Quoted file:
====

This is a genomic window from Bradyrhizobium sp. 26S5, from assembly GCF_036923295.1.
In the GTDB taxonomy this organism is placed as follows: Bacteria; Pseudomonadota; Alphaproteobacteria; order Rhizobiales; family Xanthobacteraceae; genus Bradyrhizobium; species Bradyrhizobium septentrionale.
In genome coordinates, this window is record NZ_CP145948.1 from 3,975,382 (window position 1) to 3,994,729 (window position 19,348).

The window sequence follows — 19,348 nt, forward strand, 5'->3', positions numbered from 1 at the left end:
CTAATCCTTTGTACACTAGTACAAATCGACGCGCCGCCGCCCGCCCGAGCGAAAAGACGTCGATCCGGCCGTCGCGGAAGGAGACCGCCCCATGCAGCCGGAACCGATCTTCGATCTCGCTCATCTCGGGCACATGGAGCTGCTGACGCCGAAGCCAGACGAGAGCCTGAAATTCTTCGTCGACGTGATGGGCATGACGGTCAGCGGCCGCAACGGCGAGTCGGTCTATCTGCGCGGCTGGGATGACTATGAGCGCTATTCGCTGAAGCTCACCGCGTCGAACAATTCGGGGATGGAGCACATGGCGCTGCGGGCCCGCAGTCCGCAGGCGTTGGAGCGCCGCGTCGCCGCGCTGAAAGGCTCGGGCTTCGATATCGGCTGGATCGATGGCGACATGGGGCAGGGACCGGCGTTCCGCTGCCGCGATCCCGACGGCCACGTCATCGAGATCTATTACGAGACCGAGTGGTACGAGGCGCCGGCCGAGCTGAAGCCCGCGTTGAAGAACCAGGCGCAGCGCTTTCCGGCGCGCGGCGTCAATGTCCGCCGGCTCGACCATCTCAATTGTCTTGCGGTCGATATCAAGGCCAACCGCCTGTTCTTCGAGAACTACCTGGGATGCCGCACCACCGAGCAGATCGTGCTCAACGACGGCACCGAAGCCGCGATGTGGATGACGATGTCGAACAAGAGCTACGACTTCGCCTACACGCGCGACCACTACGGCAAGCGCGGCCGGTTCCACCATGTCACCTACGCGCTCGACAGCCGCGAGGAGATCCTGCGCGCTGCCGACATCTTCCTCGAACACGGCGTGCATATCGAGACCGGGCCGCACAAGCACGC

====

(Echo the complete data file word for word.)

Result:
This is a genomic window from Bradyrhizobium sp. 26S5, from assembly GCF_036923295.1.
In the GTDB taxonomy this organism is placed as follows: Bacteria; Pseudomonadota; Alphaproteobacteria; order Rhizobiales; family Xanthobacteraceae; genus Bradyrhizobium; species Bradyrhizobium septentrionale.
In genome coordinates, this window is record NZ_CP145948.1 from 3,975,382 (window position 1) to 3,994,729 (window position 19,348).

The window sequence follows — 19,348 nt, forward strand, 5'->3', positions numbered from 1 at the left end:
CTAATCCTTTGTACACTAGTACAAATCGACGCGCCGCCGCCCGCCCGAGCGAAAAGACGTCGATCCGGCCGTCGCGGAAGGAGACCGCCCCATGCAGCCGGAACCGATCTTCGATCTCGCTCATCTCGGGCACATGGAGCTGCTGACGCCGAAGCCAGACGAGAGCCTGAAATTCTTCGTCGACGTGATGGGCATGACGGTCAGCGGCCGCAACGGCGAGTCGGTCTATCTGCGCGGCTGGGATGACTATGAGCGCTATTCGCTGAAGCTCACCGCGTCGAACAATTCGGGGATGGAGCACATGGCGCTGCGGGCCCGCAGTCCGCAGGCGTTGGAGCGCCGCGTCGCCGCGCTGAAAGGCTCGGGCTTCGATATCGGCTGGATCGATGGCGACATGGGGCAGGGACCGGCGTTCCGCTGCCGCGATCCCGACGGCCACGTCATCGAGATCTATTACGAGACCGAGTGGTACGAGGCGCCGGCCGAGCTGAAGCCCGCGTTGAAGAACCAGGCGCAGCGCTTTCCGGCGCGCGGCGTCAATGTCCGCCGGCTCGACCATCTCAATTGTCTTGCGGTCGATATCAAGGCCAACCGCCTGTTCTTCGAGAACTACCTGGGATGCCGCACCACCGAGCAGATCGTGCTCAACGACGGCACCGAAGCCGCGATGTGGATGACGATGTCGAACAAGAGCTACGACTTCGCCTACACGCGCGACCACTACGGCAAGCGCGGCCGGTTCCACCATGTCACCTACGCGCTCGACAGCCGCGAGGAGATCCTGCGCGCTGCCGACATCTTCCTCGAACACGGCGTGCATATCGAGACCGGGCCGCACAAGCACGC